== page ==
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The Tories fail another exam

There’s a simple way to save our crisis-hit universities. But Rishi Sunak is the only one who can’t see it

Image: The New European/Getty

Believe it or not, Rishi Sunak has a first-class degree in Politics, Philosophy and Economics from Oxford University. So let us pose the kind of question covering all three subjects that a finals student might face:

“One of the few economic jewels in the crown for a medium-sized European country is its excellent university sector. It is so internationally successful that the fees of domestic students are heavily subsidised by the foreign students desperate to study there.

“The economy gains massively, companies and businesses invest in the country because of its international student appeal, and the government’s own experts tell it the scheme is working well and that it adds significantly to the country’s wealth. But the government has made an arbitrary promise to cut immigration at any price.

“It is therefore willing to sacrifice the university sector, bankrupt colleges, reduce economic growth and lie about the issue to try to win some votes from the far right. What is your advice to the prime minister of this country?”

This should really not be a difficult question for Sunak to answer. This first rule of political life is always “if you find yourself in a hole, stop digging”.

Yet his fin de siècle government cannot even do that. The PM is apparently “considering his options” about whether or not to cause a meltdown in our university sector that would reverberate across the country, despite all the evidence – duh! – telling him not to do it.

The government’s own Migration Advisory Service, which was asked to rapidly review the university visa scheme in the hope that it would find something wrong, has told the PM instead that it is “working well”, that there is “no evidence of any significant abuse of the graduate route” and that it should remain.

The Office for Students’ annual report into the financial health of universities, meanwhile, has found that the sector is over-reliant on cash from foreign students. Given the sharp falls in foreign student numbers both from the EU post-Brexit and further abroad because of government restrictions on undergraduates bringing their families with them when they study, this means the sector is already living beyond its means. 

There is no question that Britain’s universities are in crisis. How do we know? Because earlier this year, the hapless science secretary, Michelle Donelan, said: “Do we think it’s a crisis? No, we do not.”

Several universities are now in real danger of going bust. Imagine the impact just one closing would have on the local economy, on the local workers it employs, on the local shops, bars and cafes, on local landlords who rent to staff and students. Now imagine that happening again and again, all over the country.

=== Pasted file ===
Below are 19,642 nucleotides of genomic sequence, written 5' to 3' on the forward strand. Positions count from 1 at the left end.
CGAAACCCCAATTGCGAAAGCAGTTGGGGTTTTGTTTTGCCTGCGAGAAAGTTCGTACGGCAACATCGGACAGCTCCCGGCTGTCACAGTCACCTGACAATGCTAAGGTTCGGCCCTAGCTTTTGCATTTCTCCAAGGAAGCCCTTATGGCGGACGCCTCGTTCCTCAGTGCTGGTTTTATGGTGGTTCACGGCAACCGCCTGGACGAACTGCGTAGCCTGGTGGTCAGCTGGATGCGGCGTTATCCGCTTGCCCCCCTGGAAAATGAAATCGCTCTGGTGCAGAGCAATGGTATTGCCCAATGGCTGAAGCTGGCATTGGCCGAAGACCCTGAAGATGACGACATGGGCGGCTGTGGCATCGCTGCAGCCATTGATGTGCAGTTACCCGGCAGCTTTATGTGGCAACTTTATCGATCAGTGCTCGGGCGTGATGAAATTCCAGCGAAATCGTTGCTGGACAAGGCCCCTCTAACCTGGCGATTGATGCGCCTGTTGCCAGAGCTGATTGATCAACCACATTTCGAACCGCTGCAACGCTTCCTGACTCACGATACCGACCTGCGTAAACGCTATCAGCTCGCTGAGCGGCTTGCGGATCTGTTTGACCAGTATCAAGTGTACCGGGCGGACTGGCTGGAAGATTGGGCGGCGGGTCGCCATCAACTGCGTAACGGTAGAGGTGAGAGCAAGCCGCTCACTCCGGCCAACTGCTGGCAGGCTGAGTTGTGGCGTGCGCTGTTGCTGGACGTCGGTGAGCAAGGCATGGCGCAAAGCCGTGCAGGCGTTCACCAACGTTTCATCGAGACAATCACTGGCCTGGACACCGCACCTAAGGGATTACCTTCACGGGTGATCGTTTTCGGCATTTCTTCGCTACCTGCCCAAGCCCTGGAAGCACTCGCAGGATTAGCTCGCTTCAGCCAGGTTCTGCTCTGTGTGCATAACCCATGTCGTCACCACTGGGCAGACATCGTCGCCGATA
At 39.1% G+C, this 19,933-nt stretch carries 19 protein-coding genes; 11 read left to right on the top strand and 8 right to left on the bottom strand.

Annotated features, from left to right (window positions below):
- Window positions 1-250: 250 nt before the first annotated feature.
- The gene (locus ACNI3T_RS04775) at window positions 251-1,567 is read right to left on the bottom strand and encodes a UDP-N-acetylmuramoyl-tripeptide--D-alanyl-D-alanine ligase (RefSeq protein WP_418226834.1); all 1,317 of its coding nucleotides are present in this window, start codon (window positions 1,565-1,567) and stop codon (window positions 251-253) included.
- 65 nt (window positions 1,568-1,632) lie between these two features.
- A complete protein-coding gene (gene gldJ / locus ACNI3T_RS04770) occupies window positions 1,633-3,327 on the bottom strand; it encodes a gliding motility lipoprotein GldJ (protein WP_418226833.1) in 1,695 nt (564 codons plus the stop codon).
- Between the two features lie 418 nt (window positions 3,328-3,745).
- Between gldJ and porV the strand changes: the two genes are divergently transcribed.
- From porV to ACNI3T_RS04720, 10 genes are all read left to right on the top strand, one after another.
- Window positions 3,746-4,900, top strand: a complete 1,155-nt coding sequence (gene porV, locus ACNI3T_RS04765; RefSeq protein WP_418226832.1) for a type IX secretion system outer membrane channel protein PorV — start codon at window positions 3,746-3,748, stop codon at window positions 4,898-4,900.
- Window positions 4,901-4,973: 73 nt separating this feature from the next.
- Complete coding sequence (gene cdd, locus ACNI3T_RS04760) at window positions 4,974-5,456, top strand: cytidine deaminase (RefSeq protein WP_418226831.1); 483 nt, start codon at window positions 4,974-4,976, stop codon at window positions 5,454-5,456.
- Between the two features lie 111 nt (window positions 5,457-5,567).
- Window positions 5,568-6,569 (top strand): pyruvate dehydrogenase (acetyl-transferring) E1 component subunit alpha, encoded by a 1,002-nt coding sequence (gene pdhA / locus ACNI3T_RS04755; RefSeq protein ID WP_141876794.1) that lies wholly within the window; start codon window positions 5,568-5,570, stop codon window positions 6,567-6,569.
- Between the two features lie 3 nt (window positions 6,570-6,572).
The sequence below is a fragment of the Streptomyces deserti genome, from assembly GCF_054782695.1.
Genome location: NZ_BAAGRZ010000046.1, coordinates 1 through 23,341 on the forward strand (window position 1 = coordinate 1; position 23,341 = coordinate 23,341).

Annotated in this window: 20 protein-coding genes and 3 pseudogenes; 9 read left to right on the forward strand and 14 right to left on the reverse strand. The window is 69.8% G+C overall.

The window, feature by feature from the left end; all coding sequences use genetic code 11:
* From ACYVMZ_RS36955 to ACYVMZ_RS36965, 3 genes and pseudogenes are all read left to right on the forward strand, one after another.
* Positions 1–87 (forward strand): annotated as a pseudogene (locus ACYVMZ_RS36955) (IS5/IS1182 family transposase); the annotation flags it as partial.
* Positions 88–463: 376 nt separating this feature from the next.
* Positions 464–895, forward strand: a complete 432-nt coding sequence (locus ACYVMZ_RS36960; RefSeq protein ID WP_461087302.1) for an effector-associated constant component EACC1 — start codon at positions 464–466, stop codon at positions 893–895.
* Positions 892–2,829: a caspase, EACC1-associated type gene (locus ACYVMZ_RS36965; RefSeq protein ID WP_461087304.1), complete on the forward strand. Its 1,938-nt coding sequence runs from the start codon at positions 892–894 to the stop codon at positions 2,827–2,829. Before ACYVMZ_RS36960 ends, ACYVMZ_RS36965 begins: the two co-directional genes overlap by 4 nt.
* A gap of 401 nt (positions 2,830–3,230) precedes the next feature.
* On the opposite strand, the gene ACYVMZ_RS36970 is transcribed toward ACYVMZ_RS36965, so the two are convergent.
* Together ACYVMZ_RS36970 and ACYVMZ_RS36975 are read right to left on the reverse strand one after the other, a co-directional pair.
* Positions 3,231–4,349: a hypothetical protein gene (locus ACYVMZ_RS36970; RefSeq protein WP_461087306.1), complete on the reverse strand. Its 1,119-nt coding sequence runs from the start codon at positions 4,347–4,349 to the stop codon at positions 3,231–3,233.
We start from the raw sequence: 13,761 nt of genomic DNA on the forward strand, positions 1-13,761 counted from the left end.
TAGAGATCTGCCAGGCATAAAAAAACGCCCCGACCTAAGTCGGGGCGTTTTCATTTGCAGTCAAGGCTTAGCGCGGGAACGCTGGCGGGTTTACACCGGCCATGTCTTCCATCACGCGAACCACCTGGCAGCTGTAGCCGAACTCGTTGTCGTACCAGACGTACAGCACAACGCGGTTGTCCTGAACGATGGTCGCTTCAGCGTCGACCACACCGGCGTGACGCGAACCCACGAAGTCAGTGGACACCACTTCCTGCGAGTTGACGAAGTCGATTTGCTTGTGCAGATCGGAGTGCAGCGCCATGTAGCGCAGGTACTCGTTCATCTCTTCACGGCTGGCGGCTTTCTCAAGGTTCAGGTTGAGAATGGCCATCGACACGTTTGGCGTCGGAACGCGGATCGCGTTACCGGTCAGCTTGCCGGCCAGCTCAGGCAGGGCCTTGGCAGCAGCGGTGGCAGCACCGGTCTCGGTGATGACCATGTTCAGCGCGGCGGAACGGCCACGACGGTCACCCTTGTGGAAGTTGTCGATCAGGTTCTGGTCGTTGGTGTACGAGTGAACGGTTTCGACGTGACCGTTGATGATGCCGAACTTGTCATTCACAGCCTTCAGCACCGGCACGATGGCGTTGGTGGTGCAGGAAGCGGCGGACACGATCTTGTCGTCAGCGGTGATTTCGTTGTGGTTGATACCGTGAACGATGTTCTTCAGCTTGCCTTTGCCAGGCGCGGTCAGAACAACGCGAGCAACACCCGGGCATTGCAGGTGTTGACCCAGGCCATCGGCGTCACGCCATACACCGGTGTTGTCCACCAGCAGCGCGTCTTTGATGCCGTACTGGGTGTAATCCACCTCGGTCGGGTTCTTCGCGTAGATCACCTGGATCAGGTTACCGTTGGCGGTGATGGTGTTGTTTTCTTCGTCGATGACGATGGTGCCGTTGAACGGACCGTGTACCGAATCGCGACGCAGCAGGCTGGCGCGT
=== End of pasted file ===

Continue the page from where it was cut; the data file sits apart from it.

The obvious solution to prevent this campus apocalypse would be more foreign students and/or higher student fees, which haven’t increased for years despite high inflation. The government got away with holding down domestic student fees because the universities made up the lost income by attracting more overseas students and charging them more. Now they want to close off even this avenue.

Still, no educational institution is likely to go belly up before the general election, so why should the government care? And put up domestic student fees just before that election? Are you mad?

Instead, Sunak and Jeremy Hunt will just try to squeeze the sector’s finances from both ends – a sure-fire recipe for disaster – in order to try to bring down headline immigration numbers, knowing full well they won’t be around to sort out the mess.

Much of the damage has already been done, with the Financial Times reporting that “Enroly, a web platform used by one in three international students for managing university enrolment, said deposits to a representative sample of 24 British universities had declined 57% year on year as of May.”

Then, of course, there is the wider economic damage that restricting student numbers will do to the British economy. Several ministers have warned the PM about this, and the Department for Education has calculated, according to the Times, that halving student numbers would take 0.5% off the UK’s GDP.

More warnings have come in a letter sent to the PM by a group of senior business leaders, warning that weakening the UK’s universities would make the UK a less attractive place in which to invest. Bosses of companies such as Siemens and Anglo American warned that they were becoming “deeply concerned” by widening funding gaps and declining international student applications that were “a result of government policy”.

The voices of common sense are loud and clear. But Sunak hears only the shrill sound of the far right. 

He is having poison poured into his ears by those claiming that we already educate too many young people to graduate level, that undergraduate visas are a secret backdoor immigration route that must be closed, that foreign students “steal” places from British undergraduates, that too many courses are not good enough and a waste of money. All are nonsense. All are lies.

But lies and nonsense are what this government uses as facts and evidence. A bright 10-year-old could give the right answer to the PPE question at the start of this article. Yet an answer continues to elude our prime minister.

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